MOBILE, Ala. (WALA) – The owners of an unofficial neighborhood watchdog were inside a week ago when they heard two gunshots.
When they investigated, they found Sniper had collapsed in the front yard near the driveway – the victim, they say, of an intentional shooting.
“It’s getting to me now. But I know my dog,” said 20-year-old LaNaudia Ely, who got the Rottweiler and Labrador mix as a 16th birthday present. “So, when I just seen him on the ground like that and everybody else saw it, I just knew something was wrong with him.”
Mobile police initially logged the incident as a dog struck by a vehicle, but the Elys told FOX10 News that a veterinarian found a bullet fragment lodged in the dog’s collarbone. Police spokeswoman Katrina Frazier said the department has received an X-ray but have not yet assigned an investigator to the case.
But LaNaudia’s mother, Donavette Ely, said she has no doubt it was intentional. She said the dog was no ordinary mutt. She said he was the neighborhood’s protector, walking a circular route, almost as if he were patrolling.
“He has stopped several fights, several break-ins,” she said. “We’re not sure where this is where it is why sniper was targeted. Maybe he was stopping someone who had intentions to break in and so this construction site next to us, or maybe someone has something more sinister planned.”
One time, Ely said, Sniper even saved the life of a neighbor who was having a heart attack by alerting neighbors to the emergency.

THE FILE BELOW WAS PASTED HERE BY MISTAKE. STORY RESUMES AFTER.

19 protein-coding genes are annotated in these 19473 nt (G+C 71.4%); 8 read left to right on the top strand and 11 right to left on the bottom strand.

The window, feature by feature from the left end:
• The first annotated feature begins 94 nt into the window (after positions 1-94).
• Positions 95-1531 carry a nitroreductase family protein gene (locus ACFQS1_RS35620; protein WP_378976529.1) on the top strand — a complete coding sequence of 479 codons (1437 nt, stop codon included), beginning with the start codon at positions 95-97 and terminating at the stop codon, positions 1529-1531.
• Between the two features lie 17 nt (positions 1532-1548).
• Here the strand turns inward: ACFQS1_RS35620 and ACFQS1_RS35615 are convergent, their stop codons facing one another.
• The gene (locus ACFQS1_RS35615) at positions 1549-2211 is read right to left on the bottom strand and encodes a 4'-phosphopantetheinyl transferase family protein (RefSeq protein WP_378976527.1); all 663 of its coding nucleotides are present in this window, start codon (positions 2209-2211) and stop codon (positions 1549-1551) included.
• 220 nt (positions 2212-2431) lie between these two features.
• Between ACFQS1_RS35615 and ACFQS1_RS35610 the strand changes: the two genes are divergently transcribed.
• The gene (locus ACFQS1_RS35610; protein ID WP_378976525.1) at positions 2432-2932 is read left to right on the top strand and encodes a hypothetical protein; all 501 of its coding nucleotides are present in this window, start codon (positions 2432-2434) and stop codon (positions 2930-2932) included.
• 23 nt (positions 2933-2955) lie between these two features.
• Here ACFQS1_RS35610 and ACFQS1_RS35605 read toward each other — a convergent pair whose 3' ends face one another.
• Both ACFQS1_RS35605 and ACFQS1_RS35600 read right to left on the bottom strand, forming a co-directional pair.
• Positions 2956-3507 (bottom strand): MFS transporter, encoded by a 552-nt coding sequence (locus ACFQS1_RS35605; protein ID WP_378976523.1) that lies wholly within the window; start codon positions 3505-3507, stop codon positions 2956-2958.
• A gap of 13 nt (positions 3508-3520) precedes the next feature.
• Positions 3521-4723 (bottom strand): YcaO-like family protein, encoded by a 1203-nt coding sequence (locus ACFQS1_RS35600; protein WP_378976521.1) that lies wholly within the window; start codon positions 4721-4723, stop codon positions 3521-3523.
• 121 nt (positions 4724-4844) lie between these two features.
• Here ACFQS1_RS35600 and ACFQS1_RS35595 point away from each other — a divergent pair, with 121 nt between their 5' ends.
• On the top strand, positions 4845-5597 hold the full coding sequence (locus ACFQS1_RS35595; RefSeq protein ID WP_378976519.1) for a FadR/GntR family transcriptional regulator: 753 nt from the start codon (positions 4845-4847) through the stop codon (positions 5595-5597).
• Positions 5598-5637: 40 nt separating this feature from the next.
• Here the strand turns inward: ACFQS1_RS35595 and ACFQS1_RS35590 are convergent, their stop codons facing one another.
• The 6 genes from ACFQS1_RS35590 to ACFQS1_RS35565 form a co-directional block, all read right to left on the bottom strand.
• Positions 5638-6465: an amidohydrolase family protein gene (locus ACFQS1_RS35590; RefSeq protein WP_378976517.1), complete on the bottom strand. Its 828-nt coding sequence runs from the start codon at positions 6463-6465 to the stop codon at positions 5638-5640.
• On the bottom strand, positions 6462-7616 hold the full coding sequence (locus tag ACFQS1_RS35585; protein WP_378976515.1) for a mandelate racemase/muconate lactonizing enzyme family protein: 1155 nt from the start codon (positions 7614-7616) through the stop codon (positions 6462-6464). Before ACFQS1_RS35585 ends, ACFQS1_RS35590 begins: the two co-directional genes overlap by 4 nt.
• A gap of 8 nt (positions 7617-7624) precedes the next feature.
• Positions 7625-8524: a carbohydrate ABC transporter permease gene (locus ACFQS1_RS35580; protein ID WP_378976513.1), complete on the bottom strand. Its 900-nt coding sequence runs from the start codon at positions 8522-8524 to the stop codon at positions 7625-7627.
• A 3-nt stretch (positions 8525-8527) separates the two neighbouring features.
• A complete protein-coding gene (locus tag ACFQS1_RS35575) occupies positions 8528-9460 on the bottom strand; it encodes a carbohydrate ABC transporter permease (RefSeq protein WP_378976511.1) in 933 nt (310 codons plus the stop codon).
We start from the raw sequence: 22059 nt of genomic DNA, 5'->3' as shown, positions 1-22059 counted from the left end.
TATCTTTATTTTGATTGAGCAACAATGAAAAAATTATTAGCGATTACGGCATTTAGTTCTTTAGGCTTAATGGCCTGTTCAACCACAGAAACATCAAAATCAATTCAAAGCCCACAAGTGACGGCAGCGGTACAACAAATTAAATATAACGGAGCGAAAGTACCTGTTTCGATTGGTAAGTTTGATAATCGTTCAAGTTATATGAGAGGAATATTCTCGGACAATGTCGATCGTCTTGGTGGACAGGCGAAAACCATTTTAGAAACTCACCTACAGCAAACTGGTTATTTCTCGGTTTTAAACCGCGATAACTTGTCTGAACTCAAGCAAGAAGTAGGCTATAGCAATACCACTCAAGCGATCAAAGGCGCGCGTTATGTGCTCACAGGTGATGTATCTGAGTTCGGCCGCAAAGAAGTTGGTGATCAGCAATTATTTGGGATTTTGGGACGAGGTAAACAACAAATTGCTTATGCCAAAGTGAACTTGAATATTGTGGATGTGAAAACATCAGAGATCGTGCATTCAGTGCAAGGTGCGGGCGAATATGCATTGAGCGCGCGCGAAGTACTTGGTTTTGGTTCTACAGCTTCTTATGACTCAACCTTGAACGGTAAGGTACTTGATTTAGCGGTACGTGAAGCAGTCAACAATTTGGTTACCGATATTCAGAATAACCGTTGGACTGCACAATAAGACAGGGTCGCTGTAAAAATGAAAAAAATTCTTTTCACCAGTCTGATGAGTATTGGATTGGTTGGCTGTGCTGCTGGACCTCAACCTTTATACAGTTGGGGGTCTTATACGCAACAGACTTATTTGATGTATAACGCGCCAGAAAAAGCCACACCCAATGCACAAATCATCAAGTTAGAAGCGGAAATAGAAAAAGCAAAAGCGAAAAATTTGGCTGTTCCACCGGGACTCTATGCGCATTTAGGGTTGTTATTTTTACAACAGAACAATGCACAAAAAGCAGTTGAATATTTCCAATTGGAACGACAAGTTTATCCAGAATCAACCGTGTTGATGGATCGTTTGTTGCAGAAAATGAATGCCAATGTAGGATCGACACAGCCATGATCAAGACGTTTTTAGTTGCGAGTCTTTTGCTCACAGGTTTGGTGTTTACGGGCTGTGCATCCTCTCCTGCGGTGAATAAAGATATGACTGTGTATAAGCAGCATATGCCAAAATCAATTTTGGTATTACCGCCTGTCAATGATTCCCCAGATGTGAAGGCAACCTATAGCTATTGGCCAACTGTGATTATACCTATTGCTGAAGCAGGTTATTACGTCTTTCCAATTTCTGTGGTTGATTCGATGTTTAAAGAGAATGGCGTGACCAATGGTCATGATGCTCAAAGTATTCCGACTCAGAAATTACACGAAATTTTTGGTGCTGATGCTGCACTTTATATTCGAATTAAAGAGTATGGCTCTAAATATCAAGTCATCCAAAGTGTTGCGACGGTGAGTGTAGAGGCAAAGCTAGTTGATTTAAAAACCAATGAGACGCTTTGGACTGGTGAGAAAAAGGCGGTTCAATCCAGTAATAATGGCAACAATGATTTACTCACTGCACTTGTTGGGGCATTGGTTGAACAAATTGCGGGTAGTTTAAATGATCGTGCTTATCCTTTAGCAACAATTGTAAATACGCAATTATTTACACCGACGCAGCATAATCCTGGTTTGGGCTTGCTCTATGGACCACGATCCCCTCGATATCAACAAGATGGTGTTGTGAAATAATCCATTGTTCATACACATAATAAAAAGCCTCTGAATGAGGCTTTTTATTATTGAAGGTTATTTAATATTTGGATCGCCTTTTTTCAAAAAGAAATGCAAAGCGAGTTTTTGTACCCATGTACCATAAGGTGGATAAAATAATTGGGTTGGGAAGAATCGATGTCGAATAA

The violent incident that caused Sniper’s death occurred at about 1 a.m. on Oct. 17 in front of the Ely home on Ogburn Avenue, near Mobile Downtown Airport. Surveillance video from a neighbor shows a vehicle turning onto Ogburn Avenue, followed by two gunshots. A few moments later, there are two more gunshots. Ely said that was a neighbor returning fire.
She said she could hear the dog crying on the surveillance footage just before the first shots.
Ely had T-shirts made up with the dog’s photo, bracketed the phrase, “Justice for Sniper.”
Ely said she never trained the dog to be anything more than a pet, but she added it quickly became clear he saw himself as the area’s watchdog. She said he had three different barks – one when he hunted, one he used to interact with other dogs and a howling sound he used to alert to an intruder.
“Sometimes he would tell me to go back in if he’s very scared, or if he doesn’t want me to be hurt,” he said. “He’ll cry until I go back in and he’ll take care of himself.”
LaNaudia Ely said the dog’s presence had a noticeable impact on crime in the immediate area.
“Some people don’t even ride their four wheelers no more ’cause they know Sniper might chase them. … There hasn’t been that much crime since he’s been on patrol,” she said.
Her mother offered several specific examples.
“If there was going to be a fight or altercation involving a gun, Sniper would interrupt that situation,” Ely said. “Sniper has broken up fights between teenagers. He’s responded to people trying to break in the other neighbor’s house.”
Sniper made the residents feel safe, especially during times after hurricanes when the electricity was out and it was dark, Ely said.
“They love them. They feed him steak,” she said. “I mean, they literally cook him a steak. So that’s how valuable and important Sniper was to not just us as a family, but to this community.”